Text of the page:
August 2020
Municipal Implications

The housing and homelessness crisis in Ontario was serious and widespread before COVID-19. The emergency situation brought on by the pandemic has intensified it  in many communities, shining a light on flaws in the system and the need for action. Housing instability and homelessness will rise if people are unable to pay rent due to job loss or reduced income. As part of the ongoing COVID-19 response, the provincial government has provided municipal service managers with $510 million in much needed social services relief funding. This funding is significantly helping municipalities and District Social Service Administration Boards to address homelessness by funding temporary accommodation, renovations of shelters, and new facilities to expand housing options.

AMO is calling upon the provincial government to work with municipalities and the federal government to develop more housing and to create a blueprint to end chronic homelessness in Ontario. This involves understanding root causes of homelessness, what interventions work, and what changes  are needed by municipal, provincial and federal governments. The bottom line is that permanent housing is more cost effective than putting people in shelters, jails or psychiatric beds, and is essential to reducing chronic homelessness. It can also save health and emergency services costs.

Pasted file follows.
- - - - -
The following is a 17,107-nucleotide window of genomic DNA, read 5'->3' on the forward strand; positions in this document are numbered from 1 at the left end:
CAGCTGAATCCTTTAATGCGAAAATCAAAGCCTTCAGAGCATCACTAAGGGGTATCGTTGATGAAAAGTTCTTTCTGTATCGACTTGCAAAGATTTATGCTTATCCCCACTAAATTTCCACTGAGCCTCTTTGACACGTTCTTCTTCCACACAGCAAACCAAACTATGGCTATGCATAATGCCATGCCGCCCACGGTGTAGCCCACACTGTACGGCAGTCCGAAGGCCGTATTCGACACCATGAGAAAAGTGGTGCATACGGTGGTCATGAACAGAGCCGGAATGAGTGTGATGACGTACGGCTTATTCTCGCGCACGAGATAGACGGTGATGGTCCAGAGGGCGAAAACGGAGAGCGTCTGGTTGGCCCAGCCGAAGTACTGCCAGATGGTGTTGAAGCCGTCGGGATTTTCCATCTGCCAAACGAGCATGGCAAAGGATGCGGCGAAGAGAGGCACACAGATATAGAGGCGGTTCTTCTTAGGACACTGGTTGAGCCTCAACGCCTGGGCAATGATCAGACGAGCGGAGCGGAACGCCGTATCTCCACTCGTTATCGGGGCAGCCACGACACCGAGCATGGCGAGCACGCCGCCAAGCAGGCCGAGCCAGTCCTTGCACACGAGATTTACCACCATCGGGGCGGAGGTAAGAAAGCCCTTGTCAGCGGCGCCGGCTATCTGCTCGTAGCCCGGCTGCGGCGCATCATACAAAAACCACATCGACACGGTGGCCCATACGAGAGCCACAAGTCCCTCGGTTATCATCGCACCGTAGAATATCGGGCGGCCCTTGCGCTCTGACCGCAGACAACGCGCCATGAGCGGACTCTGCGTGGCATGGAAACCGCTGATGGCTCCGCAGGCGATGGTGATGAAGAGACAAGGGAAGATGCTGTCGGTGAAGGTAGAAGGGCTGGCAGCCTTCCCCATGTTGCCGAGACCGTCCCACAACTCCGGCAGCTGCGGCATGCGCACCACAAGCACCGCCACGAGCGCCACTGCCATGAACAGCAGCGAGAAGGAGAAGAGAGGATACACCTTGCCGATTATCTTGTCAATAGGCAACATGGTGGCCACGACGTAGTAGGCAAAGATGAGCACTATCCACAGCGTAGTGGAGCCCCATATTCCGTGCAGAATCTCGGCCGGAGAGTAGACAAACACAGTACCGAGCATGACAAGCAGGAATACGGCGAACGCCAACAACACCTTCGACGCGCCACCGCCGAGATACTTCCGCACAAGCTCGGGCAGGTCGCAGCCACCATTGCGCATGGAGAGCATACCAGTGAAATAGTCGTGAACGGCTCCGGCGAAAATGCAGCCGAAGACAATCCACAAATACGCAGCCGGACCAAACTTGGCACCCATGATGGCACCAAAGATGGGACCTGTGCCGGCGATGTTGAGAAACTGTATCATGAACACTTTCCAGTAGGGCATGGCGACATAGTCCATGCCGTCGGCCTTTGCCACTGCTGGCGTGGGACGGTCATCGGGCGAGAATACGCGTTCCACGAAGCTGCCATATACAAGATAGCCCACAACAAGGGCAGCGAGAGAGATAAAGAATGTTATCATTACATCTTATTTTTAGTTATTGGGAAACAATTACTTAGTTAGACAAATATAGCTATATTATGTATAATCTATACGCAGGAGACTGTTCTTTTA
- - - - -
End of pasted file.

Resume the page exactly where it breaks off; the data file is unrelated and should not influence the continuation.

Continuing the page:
AMO will continue to monitor the impact of COVID-19 on the community housing sector, to ensure that housing operators are supported, and tenants, especially vulnerable ones, remain housed. On all housing related matters, AMO will continue highlighting municipal priorities to guide provincial and federal investments and legislation. For more information on AMO positions on housing and homelessness, please see Fixing the Housing Affordability Crisis: Municipal Recommendations for Housing in Ontario.


Affordable housing contributes to the economic and social well-being of Ontario’s communities and the province as a whole. Ontario is the only province or territory in Canada where housing is a municipal responsibility. In the context of COVID-19, housing can be the first line of defense and part of the economic recovery. Building and repairing municipally funded community housing can stimulate the economy by contributing to construction multipliers and injecting money to increase consumer spending.

The provincial government recently passed Bill 184, the Protecting Tenants and Strengthening Community Housing Act, which has various municipal impacts. AMO made a submission to committee generally supportive of the legislation with specific comments for how each schedule impacts Ontario municipalities. AMO looks forward to working with the government to inform the regulations under this Act to help achieve effective implementation.